Dr Uzochukwu, C. O.
- Works in Obafemi Awolowo University Teaching Hospitals Complex (OAUTHC), Ile-Ife, Osun state.
I was one of those medical students who did not give thoughts to their first day as a doctor. I guess I was too busy thinking about getting done with house job and moving on to the next phase.
My first day as a doctor was not memorable. It was one of those days in which you sit through presentations. There was nothing interesting or clinical about the day.
A few days later, however, I was added to the call roster. I had palpitations, I must say. I had heard brutal stories about ward covers. Internal medicine is infamous for a large number of patients that die. I wondered, “What will happen if I get that your-attention-is-needed-a-patient-is-gasping kind of call?”
Another worrisome thought was setting intravenous (IV) lines. I am afraid I am one of those persons who did not attempt it in medical school. Most of the patients I could have tried it on had infectious illnesses. “I cannot come and kill myself when I am not yet earning a salary,” I would say then and pass. But I did try my hands at setting some lines before my first call duty. It wasn’t so bad after all. I also did a pilot call duty with someone to ensure I was not clueless when left alone.
When the day finally came, it was a summary of random blood glucose checks at 5 pm and 5 am, which I did excellently, and numerous IV lines I had to secure. Suffice it to say the latter patients had to be pricked more than once.
Thankfully, I didn’t get any of those your-attention-is-needed-a-patient-is-gasping phone calls. They came in subsequent call duties. I did get phone calls with minor complaints that did not require more than I was capable of doing, and when the clock finally got to8 am, I heaved a sigh of relief! I survived my first call!
Dr Okeke, C. B.
- Works in University of Nigeria Teaching Hospital (UNTH), Ituku/Ozalla, Enugu state.
I was actually relaxed about starting my house job in Internal Medicine. I had just finished my final MBBS. So, I would be able to cope with the questions, I thought. Plus, I was also posted to “my usual unit.” Somehow throughout medical school, and now house job, I was assigned to Nephrology unit.
With grace on my side, my first call duty was to cover the male medical ward. I was not jittery about it. Like, I was thankful it wasn’t the Accident and Emergency ward. With the incidence of Lassa fever, the emergency is nobody’s happy place. For Pete’s sake, I have only just begun. I love my patients, and I know I will eventually face it, but please, not on my first day.
The call duty was to begin at 4 pm. As a routine in my centre, we are to sign in at the emergency ward with the supervising registrar before dispersing for duty. I was present at 3:30 pm. First call, initial ginger, and well, good first impression.
My registrar gave me some IV drugs to administer before I was to leave. That was easy. We gave drugs occasionally while doing calls as students. I rushed to the patient without gloves and was quickly corrected by a nurse. You can’t imagine I forgot to protect myself.
Headed toward the wards, I said a quick prayer that I would have no casualty. It would not be funny certifying a patient dead in the middle of the night on my first call.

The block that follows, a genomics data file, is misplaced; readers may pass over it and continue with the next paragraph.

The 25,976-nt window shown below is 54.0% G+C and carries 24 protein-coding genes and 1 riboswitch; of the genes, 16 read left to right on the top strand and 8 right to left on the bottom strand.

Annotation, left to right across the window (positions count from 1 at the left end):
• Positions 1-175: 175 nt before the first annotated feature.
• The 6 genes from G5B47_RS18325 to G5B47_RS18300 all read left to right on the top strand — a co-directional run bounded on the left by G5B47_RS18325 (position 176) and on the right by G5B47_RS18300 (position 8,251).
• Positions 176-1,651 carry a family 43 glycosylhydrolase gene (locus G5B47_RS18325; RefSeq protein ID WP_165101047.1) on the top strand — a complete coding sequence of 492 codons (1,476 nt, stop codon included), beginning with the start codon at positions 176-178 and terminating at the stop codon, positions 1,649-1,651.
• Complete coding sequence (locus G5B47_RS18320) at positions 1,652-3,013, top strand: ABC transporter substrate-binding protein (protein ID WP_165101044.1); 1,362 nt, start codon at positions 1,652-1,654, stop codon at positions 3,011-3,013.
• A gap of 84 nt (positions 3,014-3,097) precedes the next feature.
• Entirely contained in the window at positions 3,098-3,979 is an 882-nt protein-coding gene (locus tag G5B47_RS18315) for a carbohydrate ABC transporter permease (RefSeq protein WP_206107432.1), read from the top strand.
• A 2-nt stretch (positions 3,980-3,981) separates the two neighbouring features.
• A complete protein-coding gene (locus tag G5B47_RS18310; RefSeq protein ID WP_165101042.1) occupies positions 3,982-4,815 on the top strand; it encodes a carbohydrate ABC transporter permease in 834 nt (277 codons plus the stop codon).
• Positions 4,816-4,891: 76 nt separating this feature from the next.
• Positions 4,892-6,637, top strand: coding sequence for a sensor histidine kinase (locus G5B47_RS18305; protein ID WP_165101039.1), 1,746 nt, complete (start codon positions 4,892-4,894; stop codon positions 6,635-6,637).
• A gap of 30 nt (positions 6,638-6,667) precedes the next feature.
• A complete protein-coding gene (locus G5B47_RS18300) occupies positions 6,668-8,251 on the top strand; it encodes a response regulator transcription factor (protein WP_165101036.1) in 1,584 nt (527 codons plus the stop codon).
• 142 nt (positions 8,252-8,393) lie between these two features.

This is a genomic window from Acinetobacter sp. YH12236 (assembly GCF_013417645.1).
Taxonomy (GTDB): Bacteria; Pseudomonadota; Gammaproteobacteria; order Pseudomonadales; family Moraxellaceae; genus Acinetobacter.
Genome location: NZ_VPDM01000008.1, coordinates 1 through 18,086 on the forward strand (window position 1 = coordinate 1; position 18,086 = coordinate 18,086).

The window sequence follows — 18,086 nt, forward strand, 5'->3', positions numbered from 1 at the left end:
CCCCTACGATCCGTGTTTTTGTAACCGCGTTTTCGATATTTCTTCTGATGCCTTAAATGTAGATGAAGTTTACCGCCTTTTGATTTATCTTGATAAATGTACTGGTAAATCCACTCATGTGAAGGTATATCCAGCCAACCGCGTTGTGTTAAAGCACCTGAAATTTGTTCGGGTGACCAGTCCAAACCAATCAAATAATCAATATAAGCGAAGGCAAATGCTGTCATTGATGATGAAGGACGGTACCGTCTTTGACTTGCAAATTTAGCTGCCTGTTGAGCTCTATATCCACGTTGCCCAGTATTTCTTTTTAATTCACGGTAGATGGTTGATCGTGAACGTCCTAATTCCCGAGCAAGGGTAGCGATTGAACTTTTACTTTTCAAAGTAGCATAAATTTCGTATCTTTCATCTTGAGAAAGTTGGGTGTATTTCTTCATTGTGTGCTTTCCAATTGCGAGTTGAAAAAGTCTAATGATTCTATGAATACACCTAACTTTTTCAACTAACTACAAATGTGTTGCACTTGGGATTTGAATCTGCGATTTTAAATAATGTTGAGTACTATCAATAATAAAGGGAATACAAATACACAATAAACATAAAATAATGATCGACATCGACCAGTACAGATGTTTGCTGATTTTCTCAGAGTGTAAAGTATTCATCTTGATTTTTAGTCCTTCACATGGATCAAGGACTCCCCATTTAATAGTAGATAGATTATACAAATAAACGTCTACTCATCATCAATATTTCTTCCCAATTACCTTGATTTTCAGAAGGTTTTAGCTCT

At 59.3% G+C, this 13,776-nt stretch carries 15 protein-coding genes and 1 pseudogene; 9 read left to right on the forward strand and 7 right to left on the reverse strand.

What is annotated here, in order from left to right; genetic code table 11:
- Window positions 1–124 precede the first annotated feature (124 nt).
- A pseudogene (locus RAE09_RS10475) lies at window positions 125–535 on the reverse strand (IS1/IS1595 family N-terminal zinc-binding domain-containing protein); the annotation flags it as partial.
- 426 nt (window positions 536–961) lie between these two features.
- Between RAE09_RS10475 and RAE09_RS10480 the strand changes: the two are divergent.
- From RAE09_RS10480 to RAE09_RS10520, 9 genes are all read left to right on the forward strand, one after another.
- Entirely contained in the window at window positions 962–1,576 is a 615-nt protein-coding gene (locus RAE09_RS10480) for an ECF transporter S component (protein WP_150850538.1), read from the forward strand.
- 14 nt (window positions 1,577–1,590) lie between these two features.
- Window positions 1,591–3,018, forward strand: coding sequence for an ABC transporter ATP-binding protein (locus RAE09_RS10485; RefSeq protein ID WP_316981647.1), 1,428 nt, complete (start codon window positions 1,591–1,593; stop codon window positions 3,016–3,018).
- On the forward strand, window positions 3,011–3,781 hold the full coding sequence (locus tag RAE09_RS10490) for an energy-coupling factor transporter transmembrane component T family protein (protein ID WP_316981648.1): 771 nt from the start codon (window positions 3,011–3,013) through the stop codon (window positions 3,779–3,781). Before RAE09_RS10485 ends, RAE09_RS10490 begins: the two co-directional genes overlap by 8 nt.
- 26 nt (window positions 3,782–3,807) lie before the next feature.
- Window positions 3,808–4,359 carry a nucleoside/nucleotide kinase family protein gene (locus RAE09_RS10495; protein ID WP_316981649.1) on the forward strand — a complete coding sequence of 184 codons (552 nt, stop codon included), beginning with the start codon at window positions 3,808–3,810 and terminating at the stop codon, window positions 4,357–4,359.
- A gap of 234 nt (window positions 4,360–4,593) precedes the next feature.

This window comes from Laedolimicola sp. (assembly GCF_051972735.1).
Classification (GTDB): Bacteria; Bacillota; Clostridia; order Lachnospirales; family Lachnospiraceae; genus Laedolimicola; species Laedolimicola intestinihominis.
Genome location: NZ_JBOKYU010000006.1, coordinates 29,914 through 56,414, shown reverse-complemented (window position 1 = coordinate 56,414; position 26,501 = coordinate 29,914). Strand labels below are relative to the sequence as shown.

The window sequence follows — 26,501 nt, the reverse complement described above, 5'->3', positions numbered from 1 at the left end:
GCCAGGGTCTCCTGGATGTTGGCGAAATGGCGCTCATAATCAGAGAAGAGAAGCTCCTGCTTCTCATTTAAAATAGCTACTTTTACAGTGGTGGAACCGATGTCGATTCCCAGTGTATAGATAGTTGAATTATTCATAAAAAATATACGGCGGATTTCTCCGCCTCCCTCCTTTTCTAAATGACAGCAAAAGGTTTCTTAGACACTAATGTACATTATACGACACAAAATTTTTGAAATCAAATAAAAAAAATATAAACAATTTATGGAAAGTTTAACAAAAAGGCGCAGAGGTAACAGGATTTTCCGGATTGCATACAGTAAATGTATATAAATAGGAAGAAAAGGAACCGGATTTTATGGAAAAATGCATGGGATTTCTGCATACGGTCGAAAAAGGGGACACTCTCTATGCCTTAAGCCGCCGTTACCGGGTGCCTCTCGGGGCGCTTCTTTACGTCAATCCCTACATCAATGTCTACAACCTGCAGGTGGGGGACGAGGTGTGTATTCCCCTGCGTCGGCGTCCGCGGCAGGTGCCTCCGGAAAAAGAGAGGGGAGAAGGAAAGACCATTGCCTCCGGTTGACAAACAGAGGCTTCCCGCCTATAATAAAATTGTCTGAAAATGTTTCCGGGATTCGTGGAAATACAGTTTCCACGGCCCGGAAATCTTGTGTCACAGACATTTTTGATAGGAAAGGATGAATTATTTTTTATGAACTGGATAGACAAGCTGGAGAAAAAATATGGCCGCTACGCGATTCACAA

I did my rounds, greeted each patient at their bedside with an encouraging smile, and looked through their charts. One could literally read the joy off my face when there was no IV drug to be administered.
At the first and second cubicle there were already “sweet, patent IV lines,” and all I had to do was push the drugs through them, and inform the patient I would return at the time of their next dose.
Then I got to the last cubicle. If you are a doctor, you already know what happens there. There were two men there with IV drugs to be given; one with no line and the other with a tissued line.
Lord, so my first trial at setting a line would be in the last cubicle? And there I was evading Lassa fever in the emergency.
I called my registrar and she told me to at least try and not give excuses in order that I learn. Besides, I signed up for it.
So, I triple-gloved and did all I could, pleading “the blood of Jesus.” I succeeded with one but not with the other, and didn’t want to inflict more pain on the patient. Besides, I was doing this with torchlight. Welcome to medicine in the tropics.
I completed the rounds in about 4 hours. By 8pm, I could take a break, stretch my legs and eat. It was a quiet call; I had no blood transfusions to administer, no drug reactions, no titrating hourly insulin for diabetic patients, no need to collect samples for an urgent investigation, no death, and no reason for alarm. But it was truly a long night because I was not able to sleep. And oh! I injured my thumb breaking a drug bottle manually.
You can only get better with practice I told myself. I was called to save lives and I am glad I could help the little way I could. By 8 am, I was done. With my eye bags but so much joy in my heart, I rushed to freshen up. Ward round was at 9 am and there was no reason whatsoever for lateness.
There you have it: Four doctors with their unique experiences.
Are you a doctor/medical student? Can you share your experience/thoughts on the subject with us in the comments? Are you a non-medic? Please feel free to join the conversation by sharing your thoughts too.
*Chief – Medical jargon used to refer to a senior in the profession.
Ps: If you would like to be featured on the blog or write a guest post for us, leave us a message here using the contact/collaborate form.